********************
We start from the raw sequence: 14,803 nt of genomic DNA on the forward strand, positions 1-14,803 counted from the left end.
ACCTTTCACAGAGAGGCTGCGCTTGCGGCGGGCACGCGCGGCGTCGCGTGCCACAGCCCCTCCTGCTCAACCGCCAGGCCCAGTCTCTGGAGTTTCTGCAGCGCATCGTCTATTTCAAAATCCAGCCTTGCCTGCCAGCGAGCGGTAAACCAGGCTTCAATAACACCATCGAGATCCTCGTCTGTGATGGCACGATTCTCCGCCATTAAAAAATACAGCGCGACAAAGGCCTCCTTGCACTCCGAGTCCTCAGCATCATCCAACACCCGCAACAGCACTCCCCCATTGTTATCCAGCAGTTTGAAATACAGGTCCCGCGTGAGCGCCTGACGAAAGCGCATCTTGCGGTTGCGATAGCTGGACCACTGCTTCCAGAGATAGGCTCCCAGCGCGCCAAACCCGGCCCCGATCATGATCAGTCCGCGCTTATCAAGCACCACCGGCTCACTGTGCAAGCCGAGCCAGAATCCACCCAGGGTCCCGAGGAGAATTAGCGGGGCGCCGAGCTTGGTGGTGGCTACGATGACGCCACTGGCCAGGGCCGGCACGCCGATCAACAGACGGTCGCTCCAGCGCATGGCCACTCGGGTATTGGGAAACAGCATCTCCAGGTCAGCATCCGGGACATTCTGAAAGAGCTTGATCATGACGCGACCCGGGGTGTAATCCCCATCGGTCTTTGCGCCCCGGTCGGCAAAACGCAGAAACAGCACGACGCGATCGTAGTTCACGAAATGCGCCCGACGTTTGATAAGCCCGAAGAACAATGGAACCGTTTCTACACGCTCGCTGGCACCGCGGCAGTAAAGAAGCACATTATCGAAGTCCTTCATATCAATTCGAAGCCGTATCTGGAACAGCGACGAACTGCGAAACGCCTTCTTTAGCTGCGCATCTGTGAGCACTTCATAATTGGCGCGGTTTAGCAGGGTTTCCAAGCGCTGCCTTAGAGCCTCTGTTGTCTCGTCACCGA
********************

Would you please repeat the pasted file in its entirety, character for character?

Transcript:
We start from the raw sequence: 14,803 nt of genomic DNA on the forward strand, positions 1-14,803 counted from the left end.
ACCTTTCACAGAGAGGCTGCGCTTGCGGCGGGCACGCGCGGCGTCGCGTGCCACAGCCCCTCCTGCTCAACCGCCAGGCCCAGTCTCTGGAGTTTCTGCAGCGCATCGTCTATTTCAAAATCCAGCCTTGCCTGCCAGCGAGCGGTAAACCAGGCTTCAATAACACCATCGAGATCCTCGTCTGTGATGGCACGATTCTCCGCCATTAAAAAATACAGCGCGACAAAGGCCTCCTTGCACTCCGAGTCCTCAGCATCATCCAACACCCGCAACAGCACTCCCCCATTGTTATCCAGCAGTTTGAAATACAGGTCCCGCGTGAGCGCCTGACGAAAGCGCATCTTGCGGTTGCGATAGCTGGACCACTGCTTCCAGAGATAGGCTCCCAGCGCGCCAAACCCGGCCCCGATCATGATCAGTCCGCGCTTATCAAGCACCACCGGCTCACTGTGCAAGCCGAGCCAGAATCCACCCAGGGTCCCGAGGAGAATTAGCGGGGCGCCGAGCTTGGTGGTGGCTACGATGACGCCACTGGCCAGGGCCGGCACGCCGATCAACAGACGGTCGCTCCAGCGCATGGCCACTCGGGTATTGGGAAACAGCATCTCCAGGTCAGCATCCGGGACATTCTGAAAGAGCTTGATCATGACGCGACCCGGGGTGTAATCCCCATCGGTCTTTGCGCCCCGGTCGGCAAAACGCAGAAACAGCACGACGCGATCGTAGTTCACGAAATGCGCCCGACGTTTGATAAGCCCGAAGAACAATGGAACCGTTTCTACACGCTCGCTGGCACCGCGGCAGTAAAGAAGCACATTATCGAAGTCCTTCATATCAATTCGAAGCCGTATCTGGAACAGCGACGAACTGCGAAACGCCTTCTTTAGCTGCGCATCTGTGAGCACTTCATAATTGGCGCGGTTTAGCAGGGTTTCCAAGCGCTGCCTTAGAGCCTCTGTTGTCTCGTCACCGA